On Friday, August 24, Chargé d’Affaires Tomekah Burl swore in 54 new Peace Corps volunteers in Sierra Leone. Their work will focus on secondary education and health. Minister of Foreign Affairs Dr. Alie Kabba also welcomed the volunteers and congratulated them on their service. The ceremony took place at the Peace Corps Training site in Port Loko. The Peace Corps was established by President John F. Kennedy in 1961 and it began operating in Sierra Leone in 1962. Since then, more than 3,600 Peace Corps volunteers have served in the country.
Remarks by Charge d’Affaires, Tomekah L. Burl
Swearing-In of Peace Corps Volunteers
August 24, 2018
Good morning Minister of Foreign Affairs Dr. Alie Kabba, Government of Sierra Leone Representatives, Distinguished Guests, Volunteers Past and Present, Colleagues, Friends, Ladies and Gentlemen. All protocols observed.
I am truly honored to be in Port Loko this morning on behalf of the United States Mission to Sierra Leone on the occasion of the swearing in of these amazing Peace Corps volunteers. Today we celebrate the long and noble history of Peace Corps partnership in Sierra Leone as we welcome these volunteers into service. I know that each of them will carry on the fine tradition of service, using their ingenuity, creativity, and grit to make an impact on communities alongside host country partners. Each Peace Corps volunteer is unique, and so is his or her service, but this shared passion to make a difference is one of the hallmarks of the Peace Corps.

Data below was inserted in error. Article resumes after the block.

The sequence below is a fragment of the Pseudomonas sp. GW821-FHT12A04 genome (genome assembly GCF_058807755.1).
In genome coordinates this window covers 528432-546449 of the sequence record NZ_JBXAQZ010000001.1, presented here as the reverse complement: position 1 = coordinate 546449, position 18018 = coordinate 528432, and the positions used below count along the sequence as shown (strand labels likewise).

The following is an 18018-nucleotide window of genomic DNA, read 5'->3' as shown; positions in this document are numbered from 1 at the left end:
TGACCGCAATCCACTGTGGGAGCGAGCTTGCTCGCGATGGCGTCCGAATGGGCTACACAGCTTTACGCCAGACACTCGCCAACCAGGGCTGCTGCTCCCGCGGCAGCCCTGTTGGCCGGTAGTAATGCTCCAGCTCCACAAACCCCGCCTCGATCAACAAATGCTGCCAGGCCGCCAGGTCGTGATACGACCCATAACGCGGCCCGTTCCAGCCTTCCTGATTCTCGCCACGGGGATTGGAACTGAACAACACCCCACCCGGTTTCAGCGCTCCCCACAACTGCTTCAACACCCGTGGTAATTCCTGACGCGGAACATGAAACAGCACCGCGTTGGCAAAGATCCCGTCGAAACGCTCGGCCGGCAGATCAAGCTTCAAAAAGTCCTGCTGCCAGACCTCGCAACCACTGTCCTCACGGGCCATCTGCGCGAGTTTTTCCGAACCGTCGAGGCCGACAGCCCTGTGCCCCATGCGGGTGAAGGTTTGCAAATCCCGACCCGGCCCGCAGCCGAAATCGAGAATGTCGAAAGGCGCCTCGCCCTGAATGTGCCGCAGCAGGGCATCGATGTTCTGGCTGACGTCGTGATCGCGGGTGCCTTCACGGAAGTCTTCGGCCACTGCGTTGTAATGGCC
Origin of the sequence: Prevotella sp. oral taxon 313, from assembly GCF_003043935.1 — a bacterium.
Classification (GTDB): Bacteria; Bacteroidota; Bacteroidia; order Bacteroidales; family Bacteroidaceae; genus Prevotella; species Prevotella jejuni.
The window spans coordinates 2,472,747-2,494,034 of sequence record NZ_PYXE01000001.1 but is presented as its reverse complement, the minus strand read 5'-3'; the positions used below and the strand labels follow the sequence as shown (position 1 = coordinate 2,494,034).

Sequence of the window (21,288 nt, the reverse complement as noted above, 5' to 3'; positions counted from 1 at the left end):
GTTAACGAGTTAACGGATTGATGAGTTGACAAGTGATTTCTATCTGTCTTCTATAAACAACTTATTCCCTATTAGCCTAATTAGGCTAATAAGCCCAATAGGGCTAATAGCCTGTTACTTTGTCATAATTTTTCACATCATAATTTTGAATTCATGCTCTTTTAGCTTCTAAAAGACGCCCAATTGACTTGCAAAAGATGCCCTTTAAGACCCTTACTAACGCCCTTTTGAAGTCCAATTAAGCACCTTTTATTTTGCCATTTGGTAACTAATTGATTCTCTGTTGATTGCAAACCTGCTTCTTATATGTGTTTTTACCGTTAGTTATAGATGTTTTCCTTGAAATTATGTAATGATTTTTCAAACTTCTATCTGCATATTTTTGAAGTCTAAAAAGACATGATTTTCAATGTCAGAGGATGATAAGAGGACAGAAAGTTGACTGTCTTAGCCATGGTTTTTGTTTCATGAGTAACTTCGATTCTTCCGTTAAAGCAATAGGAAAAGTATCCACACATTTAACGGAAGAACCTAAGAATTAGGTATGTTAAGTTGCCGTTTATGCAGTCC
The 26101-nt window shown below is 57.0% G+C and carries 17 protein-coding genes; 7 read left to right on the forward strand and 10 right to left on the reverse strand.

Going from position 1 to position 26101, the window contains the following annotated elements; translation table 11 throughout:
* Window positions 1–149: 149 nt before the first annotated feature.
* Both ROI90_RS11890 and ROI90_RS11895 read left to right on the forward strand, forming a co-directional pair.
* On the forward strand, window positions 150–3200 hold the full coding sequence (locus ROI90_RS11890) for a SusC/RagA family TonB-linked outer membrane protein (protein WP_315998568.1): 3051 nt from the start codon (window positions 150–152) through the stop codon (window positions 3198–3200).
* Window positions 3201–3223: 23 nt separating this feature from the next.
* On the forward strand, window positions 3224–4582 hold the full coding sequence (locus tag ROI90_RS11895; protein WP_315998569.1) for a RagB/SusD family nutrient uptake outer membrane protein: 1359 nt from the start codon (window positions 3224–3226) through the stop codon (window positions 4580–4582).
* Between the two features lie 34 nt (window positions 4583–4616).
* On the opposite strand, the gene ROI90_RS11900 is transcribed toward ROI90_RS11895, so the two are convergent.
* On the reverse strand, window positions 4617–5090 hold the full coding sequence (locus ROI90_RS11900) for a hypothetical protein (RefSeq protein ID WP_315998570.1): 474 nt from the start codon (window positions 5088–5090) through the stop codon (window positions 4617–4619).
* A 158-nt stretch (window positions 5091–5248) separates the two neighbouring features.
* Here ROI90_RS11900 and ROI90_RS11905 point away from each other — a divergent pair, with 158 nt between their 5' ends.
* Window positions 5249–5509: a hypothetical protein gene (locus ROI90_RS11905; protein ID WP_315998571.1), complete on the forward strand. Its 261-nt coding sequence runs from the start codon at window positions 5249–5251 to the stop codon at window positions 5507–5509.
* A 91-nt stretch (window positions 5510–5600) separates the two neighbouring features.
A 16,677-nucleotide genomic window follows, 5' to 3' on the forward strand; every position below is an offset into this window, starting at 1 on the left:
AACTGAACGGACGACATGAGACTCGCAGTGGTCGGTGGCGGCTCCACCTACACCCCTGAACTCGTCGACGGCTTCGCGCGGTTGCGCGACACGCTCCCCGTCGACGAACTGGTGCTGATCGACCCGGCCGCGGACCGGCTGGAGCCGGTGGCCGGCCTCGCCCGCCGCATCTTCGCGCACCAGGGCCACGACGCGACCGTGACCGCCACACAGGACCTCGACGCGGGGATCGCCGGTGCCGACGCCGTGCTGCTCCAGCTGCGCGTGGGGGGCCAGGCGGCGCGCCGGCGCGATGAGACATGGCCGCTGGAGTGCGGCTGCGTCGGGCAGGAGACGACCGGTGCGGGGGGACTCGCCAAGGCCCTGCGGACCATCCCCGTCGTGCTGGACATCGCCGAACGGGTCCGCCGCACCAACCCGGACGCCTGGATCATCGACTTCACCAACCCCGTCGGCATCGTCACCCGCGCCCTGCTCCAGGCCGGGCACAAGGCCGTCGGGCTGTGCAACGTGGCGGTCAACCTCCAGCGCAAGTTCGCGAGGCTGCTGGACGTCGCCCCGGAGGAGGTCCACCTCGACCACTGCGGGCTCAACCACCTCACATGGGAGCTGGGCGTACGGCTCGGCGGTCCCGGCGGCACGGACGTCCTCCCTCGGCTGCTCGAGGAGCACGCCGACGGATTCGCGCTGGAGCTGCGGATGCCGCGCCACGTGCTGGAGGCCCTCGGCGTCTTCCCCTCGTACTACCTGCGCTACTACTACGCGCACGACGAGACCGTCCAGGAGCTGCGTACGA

I want to begin by thanking and acknowledging the strong partnership with the government of Sierra Leone both nationally and at the district and local levels. I particularly want to thank the Ministries of Education and Health for their partnership and the Port Loko District Council for working with us on establishing and maintaining this lovely training site.
I would also like to thank the host families who have opened their homes and hearts to our trainees and welcomed them so warmly into Sierra Leone. The training of volunteers would not be possible without your support.
I also want to thank the Peace Corps administrative staff that we are so proud to have as part of the U.S. Mission in Sierra Leone. I know that this team has worked very, very hard in preparing for this day and we are here this morning with new volunteers because of your dedication. Let’s all give a well-deserved round of applause to this extraordinary team!
When the Peace Corps was launched in 1961 by President John F. Kennedy, it was a bold new social experiment. Responding to intensified economic, political social, and cultural relations—what we now call globalization—the Peace Corps was designed to enhance world peace, friendship, and global development through volunteer service. Kennedy’s famous challenge and call to service represents an American ideal that has struck a chord with generation after generation. Since President John F. Kennedy established the Peace Corps in 1961, it has become of America’s best public service institutions, and more than 220,000 Americans have responded to the Peace Corp challenge to serve.